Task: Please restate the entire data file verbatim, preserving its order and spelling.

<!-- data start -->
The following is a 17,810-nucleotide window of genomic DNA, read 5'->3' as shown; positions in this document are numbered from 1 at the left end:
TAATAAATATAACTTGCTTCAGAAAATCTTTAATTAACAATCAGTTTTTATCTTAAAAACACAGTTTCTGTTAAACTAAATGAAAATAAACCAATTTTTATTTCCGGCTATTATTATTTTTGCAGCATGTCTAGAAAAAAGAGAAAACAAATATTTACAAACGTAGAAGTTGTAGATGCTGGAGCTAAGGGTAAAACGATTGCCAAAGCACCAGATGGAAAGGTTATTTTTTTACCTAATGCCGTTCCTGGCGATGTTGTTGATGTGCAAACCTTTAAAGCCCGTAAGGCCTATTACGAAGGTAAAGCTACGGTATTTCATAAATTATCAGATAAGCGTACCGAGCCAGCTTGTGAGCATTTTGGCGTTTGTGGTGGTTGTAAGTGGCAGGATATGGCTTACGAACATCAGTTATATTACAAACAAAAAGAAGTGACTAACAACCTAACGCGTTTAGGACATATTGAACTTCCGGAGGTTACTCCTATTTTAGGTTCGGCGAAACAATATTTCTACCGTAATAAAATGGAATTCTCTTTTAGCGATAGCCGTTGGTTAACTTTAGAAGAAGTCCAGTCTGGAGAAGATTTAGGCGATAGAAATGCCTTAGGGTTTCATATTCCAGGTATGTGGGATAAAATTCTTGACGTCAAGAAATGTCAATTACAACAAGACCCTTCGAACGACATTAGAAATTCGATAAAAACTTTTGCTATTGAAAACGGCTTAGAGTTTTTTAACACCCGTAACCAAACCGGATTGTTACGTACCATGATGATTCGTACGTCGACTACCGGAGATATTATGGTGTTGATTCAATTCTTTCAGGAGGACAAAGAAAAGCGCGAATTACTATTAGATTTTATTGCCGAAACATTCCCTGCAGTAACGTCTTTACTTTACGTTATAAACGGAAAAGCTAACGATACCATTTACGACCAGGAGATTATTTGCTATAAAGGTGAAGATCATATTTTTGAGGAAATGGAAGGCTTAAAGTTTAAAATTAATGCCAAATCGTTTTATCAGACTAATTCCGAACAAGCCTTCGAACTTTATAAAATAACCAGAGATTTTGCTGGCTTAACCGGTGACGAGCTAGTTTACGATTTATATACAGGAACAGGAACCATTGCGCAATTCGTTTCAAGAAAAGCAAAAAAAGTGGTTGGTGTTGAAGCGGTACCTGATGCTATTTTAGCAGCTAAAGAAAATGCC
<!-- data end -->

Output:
The following is a 17,810-nucleotide window of genomic DNA, read 5'->3' as shown; positions in this document are numbered from 1 at the left end:
TAATAAATATAACTTGCTTCAGAAAATCTTTAATTAACAATCAGTTTTTATCTTAAAAACACAGTTTCTGTTAAACTAAATGAAAATAAACCAATTTTTATTTCCGGCTATTATTATTTTTGCAGCATGTCTAGAAAAAAGAGAAAACAAATATTTACAAACGTAGAAGTTGTAGATGCTGGAGCTAAGGGTAAAACGATTGCCAAAGCACCAGATGGAAAGGTTATTTTTTTACCTAATGCCGTTCCTGGCGATGTTGTTGATGTGCAAACCTTTAAAGCCCGTAAGGCCTATTACGAAGGTAAAGCTACGGTATTTCATAAATTATCAGATAAGCGTACCGAGCCAGCTTGTGAGCATTTTGGCGTTTGTGGTGGTTGTAAGTGGCAGGATATGGCTTACGAACATCAGTTATATTACAAACAAAAAGAAGTGACTAACAACCTAACGCGTTTAGGACATATTGAACTTCCGGAGGTTACTCCTATTTTAGGTTCGGCGAAACAATATTTCTACCGTAATAAAATGGAATTCTCTTTTAGCGATAGCCGTTGGTTAACTTTAGAAGAAGTCCAGTCTGGAGAAGATTTAGGCGATAGAAATGCCTTAGGGTTTCATATTCCAGGTATGTGGGATAAAATTCTTGACGTCAAGAAATGTCAATTACAACAAGACCCTTCGAACGACATTAGAAATTCGATAAAAACTTTTGCTATTGAAAACGGCTTAGAGTTTTTTAACACCCGTAACCAAACCGGATTGTTACGTACCATGATGATTCGTACGTCGACTACCGGAGATATTATGGTGTTGATTCAATTCTTTCAGGAGGACAAAGAAAAGCGCGAATTACTATTAGATTTTATTGCCGAAACATTCCCTGCAGTAACGTCTTTACTTTACGTTATAAACGGAAAAGCTAACGATACCATTTACGACCAGGAGATTATTTGCTATAAAGGTGAAGATCATATTTTTGAGGAAATGGAAGGCTTAAAGTTTAAAATTAATGCCAAATCGTTTTATCAGACTAATTCCGAACAAGCCTTCGAACTTTATAAAATAACCAGAGATTTTGCTGGCTTAACCGGTGACGAGCTAGTTTACGATTTATATACAGGAACAGGAACCATTGCGCAATTCGTTTCAAGAAAAGCAAAAAAAGTGGTTGGTGTTGAAGCGGTACCTGATGCTATTTTAGCAGCTAAAGAAAATGCC